This annual event serves as the David to the Goliath that is Jazz Fest. Talk to New Orleans locals during Jazz Fest and one thing you’ll hear across the board is, “man, next year you should really come for French Quarter Fest!” Sort of like a Jazz Fest for locals, FQF stretches only one weekend and features an always impressive lineup of the finest musical talent in Louisiana. Fans of funk, blues, and brass bands will have a blast at this one. Not to mention, it goes down smack dab in the middle of the French Quarter and is FREE! Jazz Fest certainly has its place, but New Orleans has loads of free or cheap small festivals throughout the year, and French Quarter Fest is the king of them all. As of now this year’s lineup hasn’t been announced, but expect it to drop very soon.
If you’re like me you may think of Florida as a backward state where having all your teeth is a luxury and a real party involves a hit of crystal meth and about twenty Bud Lights. Remarkably though, Florida is actually home to some of the best music festivals. Sure, everyone’s heard of the series of fests at the Spirit of Suwannee Park and the uber jammy Aura has been growing every year, but one that may be off your radar is Stringbreak. This intimate festy hosts a lineup of bluegrass, folk, Americana and all sorts of other bands you’ve probably never heard of but will totally dig. Also, small festivals like this tend to be the most conducive to meeting tons of happy, welcoming people and making new friends.
Not to say this small festival outside Austin doesn’t always present a fantastic lineup, because they do, but Old Settler’s is special for a number of other reasons besides the lineup. For starters, it goes down about 20 minutes outside of Austin in the lush, gorgeous Texas Hill Country on a site owned by the famous Salt Lick BBQ. The crowd is friendly and easygoing, and usually the weather is perfect. And the festival itself is only part of the experience too. Each night when the music ends around midnight festi-goers take part in a group march across the road to the campsite where loads of talented pickers of all types fill the crisp Texas air with group jams. Old Settler’s is one of those idyllic festival experiences that will leave a smile on your face for weeks after it ends.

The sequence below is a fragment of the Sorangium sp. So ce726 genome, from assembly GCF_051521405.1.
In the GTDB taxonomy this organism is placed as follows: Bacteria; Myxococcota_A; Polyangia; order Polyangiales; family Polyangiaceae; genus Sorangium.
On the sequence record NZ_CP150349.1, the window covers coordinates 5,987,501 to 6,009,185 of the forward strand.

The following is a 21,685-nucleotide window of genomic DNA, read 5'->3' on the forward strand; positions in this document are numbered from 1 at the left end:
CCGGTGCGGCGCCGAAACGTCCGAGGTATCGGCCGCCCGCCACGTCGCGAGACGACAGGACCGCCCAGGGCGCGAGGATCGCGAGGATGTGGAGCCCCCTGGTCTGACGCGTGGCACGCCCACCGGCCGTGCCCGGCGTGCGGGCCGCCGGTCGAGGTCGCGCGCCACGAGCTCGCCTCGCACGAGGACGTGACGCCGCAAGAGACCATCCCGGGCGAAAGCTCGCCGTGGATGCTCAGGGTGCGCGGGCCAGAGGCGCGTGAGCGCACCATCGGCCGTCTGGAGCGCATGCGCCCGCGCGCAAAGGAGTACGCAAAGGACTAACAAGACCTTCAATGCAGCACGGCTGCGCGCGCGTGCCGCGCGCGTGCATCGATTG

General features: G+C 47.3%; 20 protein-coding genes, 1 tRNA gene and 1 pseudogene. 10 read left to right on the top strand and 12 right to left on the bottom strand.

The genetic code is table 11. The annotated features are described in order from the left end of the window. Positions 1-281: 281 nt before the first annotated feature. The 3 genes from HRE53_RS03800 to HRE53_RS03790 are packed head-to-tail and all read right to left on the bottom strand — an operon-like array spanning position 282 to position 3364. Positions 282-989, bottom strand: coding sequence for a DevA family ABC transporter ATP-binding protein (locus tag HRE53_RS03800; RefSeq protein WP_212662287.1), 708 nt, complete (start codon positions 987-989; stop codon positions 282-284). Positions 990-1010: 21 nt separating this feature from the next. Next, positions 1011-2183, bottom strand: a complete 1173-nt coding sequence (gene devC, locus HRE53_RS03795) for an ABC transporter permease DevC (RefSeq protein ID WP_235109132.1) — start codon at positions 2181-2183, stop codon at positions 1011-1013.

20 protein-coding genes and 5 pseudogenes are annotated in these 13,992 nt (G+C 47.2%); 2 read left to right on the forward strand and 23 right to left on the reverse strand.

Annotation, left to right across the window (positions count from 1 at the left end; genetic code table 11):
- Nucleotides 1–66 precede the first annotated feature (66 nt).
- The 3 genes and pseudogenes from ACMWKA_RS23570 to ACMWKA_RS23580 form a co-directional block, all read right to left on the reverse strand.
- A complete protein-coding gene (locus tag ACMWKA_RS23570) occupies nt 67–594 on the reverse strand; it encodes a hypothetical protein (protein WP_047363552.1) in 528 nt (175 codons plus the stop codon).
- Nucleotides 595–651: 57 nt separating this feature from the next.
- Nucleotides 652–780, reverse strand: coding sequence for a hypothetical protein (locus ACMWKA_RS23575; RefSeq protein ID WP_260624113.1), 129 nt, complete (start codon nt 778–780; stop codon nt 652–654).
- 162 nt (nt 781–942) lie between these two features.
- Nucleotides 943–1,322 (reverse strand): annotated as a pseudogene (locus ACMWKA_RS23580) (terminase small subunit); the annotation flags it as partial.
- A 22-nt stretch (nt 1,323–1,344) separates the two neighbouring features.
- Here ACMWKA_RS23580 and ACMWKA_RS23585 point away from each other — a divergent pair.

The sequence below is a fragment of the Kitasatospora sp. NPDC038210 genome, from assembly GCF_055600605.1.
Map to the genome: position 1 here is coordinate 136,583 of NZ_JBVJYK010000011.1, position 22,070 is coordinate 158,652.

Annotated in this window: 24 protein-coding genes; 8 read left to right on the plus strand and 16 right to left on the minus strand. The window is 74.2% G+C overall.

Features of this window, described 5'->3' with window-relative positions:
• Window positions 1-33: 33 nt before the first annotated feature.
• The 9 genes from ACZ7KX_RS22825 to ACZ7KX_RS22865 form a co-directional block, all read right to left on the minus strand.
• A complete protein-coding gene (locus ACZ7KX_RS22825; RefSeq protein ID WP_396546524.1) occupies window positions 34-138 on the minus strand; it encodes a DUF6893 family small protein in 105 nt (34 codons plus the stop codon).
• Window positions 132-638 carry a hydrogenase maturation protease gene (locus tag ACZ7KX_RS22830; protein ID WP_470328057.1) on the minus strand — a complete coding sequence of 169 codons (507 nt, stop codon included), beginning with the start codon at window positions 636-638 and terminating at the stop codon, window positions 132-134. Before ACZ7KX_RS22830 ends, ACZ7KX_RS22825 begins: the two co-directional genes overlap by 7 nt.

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This festival has grown every year since starting as a one-day event held during South By Southwest in 2008, and for good reason. The organizers work with Austin’s own psych rock kings The Black Angels – who more or less curate the festival – to bring in the best in reverb-drenched weirdness. Their mission to book extremely niche acts alongside legends who may never play live anymore attracts all kinds of strange people from Austin and around the world. It’s worth going for the people watching alone, and in order to even know a fraction of the acts on the lineup you have to be fairly music savvy. Carson Creek Ranch is about a ten-minute drive from downtown Austin and the festival area is small and easy to navigate, consisting of just three stages. Those are may not want to drive back into town at the end of the night have the option to camp out right on-site. While the festival is growing every year and has just rebranded itself as Levitation, it still carries that delightfully weird vibe that put Austin on the map and is increasingly hard to find anywhere else in the city.
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I really don’t know much about this festival, but considering it’s called Moonshiner’s Ball and goes down and Kentucky, I can only imagine it’s a good ol’ rowdy time. The lineup is mostly smaller acts, but the festival describes it as “3 days of moonshine-soaked indie rock, Americana, and bluegrass,” which sounds just fine to me. The site itself hosts other festivals throughout the year and looks like a lush Southern wonderland with creeks flowing through and plenty of comfy camp spots. The best part is that a weekend pass only costs $60!
Grab your bowler hat and head on out to Bean Blossom, Indiana because it’s time to celebrate one of bluegrass music’s most creative performers. This festival actually touts itself as “The Most Laid Back Festival In America,” and how can you really argue with a claim like that? John Hartford’s music influenced not just bluegrass players, but folkies, rockers and hippies alike, and the festival lineup reflects that. This year it’s made up of bluegrass groups like Hot Rize and Split Lip Rayfield who, like Hartford, never let the traditions of the genre hold them back. There are also plenty of jam-tastic acts and folk groups, which attracts a nice demographic of hippies and chilled out older folks who are down to party. In the end, how can a festival that goes down at a park named after Bill Monroe in a town called Bean Blossom not be awesome?